Heritability: a handy guide to what it means, what it doesn’t mean, and that giant meta-analysis of twin studies

1 Jun

” It is simply, at best, a snap-shot of how much of the variation in the trait that there happens to be now is statistically associated with the genetic variation there is in this population, in this range of environments, with this particular distribution of genotypes into those environments. This does not make it meaningless, or useless. But it does put severe limits on what can be deduced from it.”

Scientia Salon

CT_Quartz-IQ_SPOTLIGHTby Jonathan M. Kaplan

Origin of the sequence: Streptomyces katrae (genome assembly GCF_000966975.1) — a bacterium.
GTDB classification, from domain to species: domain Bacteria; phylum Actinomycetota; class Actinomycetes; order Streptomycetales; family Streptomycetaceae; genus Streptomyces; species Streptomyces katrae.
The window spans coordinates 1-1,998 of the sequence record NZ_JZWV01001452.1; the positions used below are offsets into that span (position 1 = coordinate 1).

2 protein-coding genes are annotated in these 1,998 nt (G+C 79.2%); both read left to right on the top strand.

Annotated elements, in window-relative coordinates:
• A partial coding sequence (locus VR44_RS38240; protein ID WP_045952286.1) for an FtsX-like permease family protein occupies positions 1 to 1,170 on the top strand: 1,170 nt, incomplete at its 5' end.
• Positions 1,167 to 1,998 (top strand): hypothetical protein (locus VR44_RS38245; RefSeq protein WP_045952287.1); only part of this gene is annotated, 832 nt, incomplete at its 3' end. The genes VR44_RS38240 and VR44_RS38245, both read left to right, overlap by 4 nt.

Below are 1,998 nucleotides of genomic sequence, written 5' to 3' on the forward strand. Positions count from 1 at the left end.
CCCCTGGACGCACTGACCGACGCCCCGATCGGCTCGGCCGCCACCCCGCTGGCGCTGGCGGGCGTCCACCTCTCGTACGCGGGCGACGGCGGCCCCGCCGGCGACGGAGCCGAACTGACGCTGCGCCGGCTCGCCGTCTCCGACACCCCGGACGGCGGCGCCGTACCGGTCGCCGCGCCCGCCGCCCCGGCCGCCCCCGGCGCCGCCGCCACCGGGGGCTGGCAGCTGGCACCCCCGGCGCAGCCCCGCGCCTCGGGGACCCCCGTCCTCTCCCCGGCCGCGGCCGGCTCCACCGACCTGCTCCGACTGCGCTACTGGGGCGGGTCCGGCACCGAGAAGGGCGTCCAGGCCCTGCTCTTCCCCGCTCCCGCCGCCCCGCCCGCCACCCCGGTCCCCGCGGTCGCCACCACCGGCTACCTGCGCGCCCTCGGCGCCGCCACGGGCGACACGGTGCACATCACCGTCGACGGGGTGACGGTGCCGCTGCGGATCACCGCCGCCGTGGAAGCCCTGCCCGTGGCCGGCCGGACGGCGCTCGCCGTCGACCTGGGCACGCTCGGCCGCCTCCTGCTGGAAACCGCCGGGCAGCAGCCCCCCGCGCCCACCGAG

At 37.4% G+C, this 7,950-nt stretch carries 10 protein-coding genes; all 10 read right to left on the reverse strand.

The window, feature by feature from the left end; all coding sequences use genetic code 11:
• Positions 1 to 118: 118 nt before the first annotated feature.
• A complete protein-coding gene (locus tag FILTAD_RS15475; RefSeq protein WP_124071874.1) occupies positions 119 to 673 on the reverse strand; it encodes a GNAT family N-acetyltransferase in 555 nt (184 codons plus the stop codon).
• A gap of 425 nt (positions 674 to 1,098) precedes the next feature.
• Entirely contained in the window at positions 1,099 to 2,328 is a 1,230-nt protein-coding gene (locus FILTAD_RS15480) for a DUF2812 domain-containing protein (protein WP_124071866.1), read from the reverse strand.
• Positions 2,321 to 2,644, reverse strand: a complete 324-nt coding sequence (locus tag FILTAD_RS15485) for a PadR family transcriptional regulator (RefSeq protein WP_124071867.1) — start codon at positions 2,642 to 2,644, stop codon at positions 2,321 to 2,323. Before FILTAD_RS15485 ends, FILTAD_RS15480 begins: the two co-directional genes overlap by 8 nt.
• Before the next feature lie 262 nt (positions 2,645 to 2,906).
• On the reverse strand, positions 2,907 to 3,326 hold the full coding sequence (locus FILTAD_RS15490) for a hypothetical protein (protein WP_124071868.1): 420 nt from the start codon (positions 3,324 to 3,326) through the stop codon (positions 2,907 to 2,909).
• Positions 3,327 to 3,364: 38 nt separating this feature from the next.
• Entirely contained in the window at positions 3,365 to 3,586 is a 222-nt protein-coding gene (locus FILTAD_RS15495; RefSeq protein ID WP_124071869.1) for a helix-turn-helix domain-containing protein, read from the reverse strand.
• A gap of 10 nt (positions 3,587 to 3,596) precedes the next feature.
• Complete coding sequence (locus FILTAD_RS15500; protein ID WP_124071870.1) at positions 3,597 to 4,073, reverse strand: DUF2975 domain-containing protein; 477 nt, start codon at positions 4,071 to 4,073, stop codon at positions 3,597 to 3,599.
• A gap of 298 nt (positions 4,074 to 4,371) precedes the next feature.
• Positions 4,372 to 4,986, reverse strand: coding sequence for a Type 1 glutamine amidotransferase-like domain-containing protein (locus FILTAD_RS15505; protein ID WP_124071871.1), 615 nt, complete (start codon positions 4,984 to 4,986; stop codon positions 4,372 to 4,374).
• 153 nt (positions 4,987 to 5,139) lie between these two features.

Recently, Nature Genetics published a paper by Polderman et al. entitled “Meta-analysis of the heritability of human traits based on fifty years of twin studies,” [1]. It has already garnered a lot of attention: blog posts and various news sites are trumpeting its conclusions, and putting their own spins on the results. For reasons I’ll briefly discuss below, I found the paper to be very strange, but my main purpose in this post isn’t to criticize it. Rather, I wish to briefly explain, in broad terms, what “heritability” actually means, and perhaps more importantly, what it doesn’t mean. The twin studies analyzed by Polderman et al. attempted to estimate the heritability of various human traits. While one can, for reasons I’ll note briefly below, raise concerns about how accurately heritability can be estimated from twin studies in humans, the more important point is that heritability doesn’t…

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